Financial Resolutions: Strategies That Can Help You Budget

According to the National Institute on Retirement, more than two-thirds of Americans believe that it’s impossible for the average worker to save enough for a more secure retirement.1 With the economic disruption caused by the pandemic, those who’d previously felt confident in their retirement prospects have now had their plans upended by early retirement or needing to unexpectedly draw down their savings. If you feel unsure about your ability to retire comfortably, budgeting can be a tremendously helpful tool.

Here are some easy ways to do it:

50/30/20 Method

This “old-faithful” method breaks down expenses into three different buckets: necessities, discretionary spending, and savings. According to the 50/30/20 budget, 50% of each month’s income should go to cover necessities, 30% goes to discretionary (or non-essential), and 20% goes into savings.

Zero-Sum Budgeting

With zero-sum budgeting, you make a plan for every single dollar so that at the end of the month, there’s no money left unaccounted for in your accounts. However, that doesn’t mean splurging on a shopping spree once your basics are taken care of. With all your expenses covered, a wise choice would be to allocate that money to savings. Doing so at the beginning of the month means you are less likely to see it as “extra money” that you could spend on other things.

Budgeting Closer to Retirement

The idea that you should be saving 20% of your income presupposes that you’ve begun saving for retirement early. However, many Americans get a late start on saving, and many aren’t able to put away that much every month. As you get closer to retirement, you may want to aim for saving a higher percentage of your retirement accounts. In fact, your tax-advantaged retirement accounts increase their contribution limits for those 50 and older to encourage this behavior. If you’re struggling to save an adequate amount, consider places you can cut back on spending. Tightening your belt now can go a long way toward reducing financial stress down the road when you’re no longer working. Alternatively, being honest about your budget can help you determine whether you’ll need to keep a part-time job as you move into retirement.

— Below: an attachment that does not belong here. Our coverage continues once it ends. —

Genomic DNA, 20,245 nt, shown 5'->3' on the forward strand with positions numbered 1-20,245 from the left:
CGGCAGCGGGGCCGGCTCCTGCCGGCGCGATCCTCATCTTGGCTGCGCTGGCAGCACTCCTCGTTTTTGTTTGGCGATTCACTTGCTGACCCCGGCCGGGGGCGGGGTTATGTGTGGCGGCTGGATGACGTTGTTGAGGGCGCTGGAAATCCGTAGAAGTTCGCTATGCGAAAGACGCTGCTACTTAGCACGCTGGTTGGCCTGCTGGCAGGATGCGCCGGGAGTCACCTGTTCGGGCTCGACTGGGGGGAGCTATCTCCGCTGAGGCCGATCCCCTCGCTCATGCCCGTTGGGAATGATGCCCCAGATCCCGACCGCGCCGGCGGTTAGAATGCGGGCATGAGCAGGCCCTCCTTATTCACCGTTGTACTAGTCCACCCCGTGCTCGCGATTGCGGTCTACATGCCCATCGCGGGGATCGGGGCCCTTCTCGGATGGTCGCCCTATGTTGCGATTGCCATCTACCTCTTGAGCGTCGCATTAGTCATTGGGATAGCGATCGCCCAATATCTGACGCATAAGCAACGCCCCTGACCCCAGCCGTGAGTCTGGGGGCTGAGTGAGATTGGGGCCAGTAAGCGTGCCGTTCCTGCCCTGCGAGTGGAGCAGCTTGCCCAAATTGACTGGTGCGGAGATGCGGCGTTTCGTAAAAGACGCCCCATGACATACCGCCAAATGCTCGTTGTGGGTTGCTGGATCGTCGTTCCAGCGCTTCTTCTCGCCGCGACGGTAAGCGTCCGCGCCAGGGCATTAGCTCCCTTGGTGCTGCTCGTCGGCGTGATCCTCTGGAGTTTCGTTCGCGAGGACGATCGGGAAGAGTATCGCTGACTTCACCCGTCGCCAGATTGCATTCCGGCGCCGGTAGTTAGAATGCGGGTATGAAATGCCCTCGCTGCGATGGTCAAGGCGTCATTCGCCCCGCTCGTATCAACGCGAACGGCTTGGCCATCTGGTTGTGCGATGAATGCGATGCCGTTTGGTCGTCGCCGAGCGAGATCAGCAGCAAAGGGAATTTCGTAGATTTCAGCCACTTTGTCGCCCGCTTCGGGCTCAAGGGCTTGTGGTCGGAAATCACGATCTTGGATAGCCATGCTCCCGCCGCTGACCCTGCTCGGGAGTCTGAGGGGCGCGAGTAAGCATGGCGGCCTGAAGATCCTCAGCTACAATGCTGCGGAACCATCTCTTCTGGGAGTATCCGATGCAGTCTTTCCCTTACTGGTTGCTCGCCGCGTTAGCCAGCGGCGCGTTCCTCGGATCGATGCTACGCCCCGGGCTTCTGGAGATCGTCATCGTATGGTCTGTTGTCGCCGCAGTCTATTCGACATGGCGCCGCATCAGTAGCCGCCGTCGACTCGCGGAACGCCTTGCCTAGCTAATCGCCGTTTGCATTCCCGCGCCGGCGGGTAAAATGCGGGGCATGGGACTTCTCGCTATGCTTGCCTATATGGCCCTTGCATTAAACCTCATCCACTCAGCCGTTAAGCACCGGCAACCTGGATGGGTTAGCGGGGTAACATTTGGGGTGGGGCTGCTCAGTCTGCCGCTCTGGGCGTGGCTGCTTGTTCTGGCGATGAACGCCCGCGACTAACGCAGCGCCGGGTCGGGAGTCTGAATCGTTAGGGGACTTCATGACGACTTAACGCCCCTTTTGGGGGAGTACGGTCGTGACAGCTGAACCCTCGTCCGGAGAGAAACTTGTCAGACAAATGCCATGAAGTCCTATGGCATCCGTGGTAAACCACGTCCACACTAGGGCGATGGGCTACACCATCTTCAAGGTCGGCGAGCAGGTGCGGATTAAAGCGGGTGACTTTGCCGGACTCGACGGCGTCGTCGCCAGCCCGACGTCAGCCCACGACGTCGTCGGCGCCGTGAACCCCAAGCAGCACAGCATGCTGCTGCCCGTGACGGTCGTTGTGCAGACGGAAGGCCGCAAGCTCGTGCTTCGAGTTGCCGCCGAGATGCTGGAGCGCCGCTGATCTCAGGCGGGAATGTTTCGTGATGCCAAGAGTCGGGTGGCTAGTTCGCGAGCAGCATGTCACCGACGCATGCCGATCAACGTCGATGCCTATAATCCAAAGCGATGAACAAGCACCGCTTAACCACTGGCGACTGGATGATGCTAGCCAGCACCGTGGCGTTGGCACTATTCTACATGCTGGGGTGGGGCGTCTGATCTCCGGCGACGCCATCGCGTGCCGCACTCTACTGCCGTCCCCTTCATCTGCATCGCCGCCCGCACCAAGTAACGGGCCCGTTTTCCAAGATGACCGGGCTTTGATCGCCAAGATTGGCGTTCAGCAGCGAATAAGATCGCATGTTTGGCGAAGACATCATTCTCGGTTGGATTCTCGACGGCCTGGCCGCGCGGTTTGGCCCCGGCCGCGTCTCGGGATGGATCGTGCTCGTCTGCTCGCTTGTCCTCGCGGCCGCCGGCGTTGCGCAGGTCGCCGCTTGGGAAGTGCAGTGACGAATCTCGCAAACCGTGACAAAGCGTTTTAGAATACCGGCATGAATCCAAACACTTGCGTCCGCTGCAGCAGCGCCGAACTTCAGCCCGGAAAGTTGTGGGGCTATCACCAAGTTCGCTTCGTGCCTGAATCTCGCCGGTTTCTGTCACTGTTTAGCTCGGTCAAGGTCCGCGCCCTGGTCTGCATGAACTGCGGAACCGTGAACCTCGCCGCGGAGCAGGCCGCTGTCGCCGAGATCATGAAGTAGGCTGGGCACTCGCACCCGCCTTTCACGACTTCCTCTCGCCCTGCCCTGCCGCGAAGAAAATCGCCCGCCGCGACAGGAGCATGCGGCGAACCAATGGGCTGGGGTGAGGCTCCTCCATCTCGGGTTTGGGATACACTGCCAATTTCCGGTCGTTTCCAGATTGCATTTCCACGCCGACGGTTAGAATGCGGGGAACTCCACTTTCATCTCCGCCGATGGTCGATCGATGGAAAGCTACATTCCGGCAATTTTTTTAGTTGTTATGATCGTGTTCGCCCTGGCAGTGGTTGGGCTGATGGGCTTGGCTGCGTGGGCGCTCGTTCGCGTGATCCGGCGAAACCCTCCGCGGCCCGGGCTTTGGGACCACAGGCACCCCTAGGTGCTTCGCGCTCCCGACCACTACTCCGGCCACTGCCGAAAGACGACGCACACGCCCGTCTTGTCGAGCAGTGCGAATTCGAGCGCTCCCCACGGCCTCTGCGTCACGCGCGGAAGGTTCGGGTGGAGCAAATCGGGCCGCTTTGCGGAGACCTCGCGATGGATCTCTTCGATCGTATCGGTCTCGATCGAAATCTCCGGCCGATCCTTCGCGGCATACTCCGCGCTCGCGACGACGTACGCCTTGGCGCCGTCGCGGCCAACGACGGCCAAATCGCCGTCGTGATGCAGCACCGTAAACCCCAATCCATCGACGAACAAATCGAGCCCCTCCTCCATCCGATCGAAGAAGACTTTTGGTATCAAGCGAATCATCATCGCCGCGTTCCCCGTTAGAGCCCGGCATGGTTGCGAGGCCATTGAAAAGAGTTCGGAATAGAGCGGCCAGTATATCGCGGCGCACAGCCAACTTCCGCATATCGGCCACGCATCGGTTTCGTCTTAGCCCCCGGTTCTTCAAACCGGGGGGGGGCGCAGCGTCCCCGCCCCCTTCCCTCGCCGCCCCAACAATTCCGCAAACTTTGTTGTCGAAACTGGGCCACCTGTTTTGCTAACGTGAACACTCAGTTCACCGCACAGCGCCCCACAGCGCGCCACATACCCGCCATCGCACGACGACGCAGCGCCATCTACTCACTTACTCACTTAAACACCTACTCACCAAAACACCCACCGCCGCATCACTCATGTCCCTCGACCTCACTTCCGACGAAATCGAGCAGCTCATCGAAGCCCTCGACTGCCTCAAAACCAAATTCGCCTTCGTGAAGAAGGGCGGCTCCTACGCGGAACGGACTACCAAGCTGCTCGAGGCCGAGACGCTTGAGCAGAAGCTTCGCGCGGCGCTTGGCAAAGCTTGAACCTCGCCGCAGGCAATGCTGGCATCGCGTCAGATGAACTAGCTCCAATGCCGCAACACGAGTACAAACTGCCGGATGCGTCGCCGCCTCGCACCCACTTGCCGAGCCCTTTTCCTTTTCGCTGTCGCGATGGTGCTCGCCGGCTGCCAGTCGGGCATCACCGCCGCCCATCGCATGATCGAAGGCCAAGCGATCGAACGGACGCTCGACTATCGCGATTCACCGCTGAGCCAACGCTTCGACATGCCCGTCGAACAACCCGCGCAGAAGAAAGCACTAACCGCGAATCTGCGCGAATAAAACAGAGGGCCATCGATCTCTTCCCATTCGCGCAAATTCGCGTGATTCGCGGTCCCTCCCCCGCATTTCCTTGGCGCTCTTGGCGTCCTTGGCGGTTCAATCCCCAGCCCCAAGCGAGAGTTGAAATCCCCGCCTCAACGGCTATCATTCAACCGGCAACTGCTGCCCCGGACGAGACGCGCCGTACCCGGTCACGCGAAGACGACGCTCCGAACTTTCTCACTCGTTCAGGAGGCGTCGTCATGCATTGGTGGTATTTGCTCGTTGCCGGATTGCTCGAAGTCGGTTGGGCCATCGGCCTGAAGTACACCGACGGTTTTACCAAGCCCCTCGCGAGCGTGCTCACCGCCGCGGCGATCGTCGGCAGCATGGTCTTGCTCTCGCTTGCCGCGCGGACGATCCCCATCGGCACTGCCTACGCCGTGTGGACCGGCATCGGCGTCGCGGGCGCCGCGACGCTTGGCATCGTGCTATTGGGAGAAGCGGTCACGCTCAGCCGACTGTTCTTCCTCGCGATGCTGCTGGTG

Sticking to a budget can feel restrictive at first, but if you stay disciplined over time, it can also be your ticket to long-term financial stability. By cutting back costs here & there and contributing as much as you can to savings, you’ll be helping ensure that you’re ready to end or scale down your working day. Plus, you’ll have the savings and the discipline you need for a more secure retirement.

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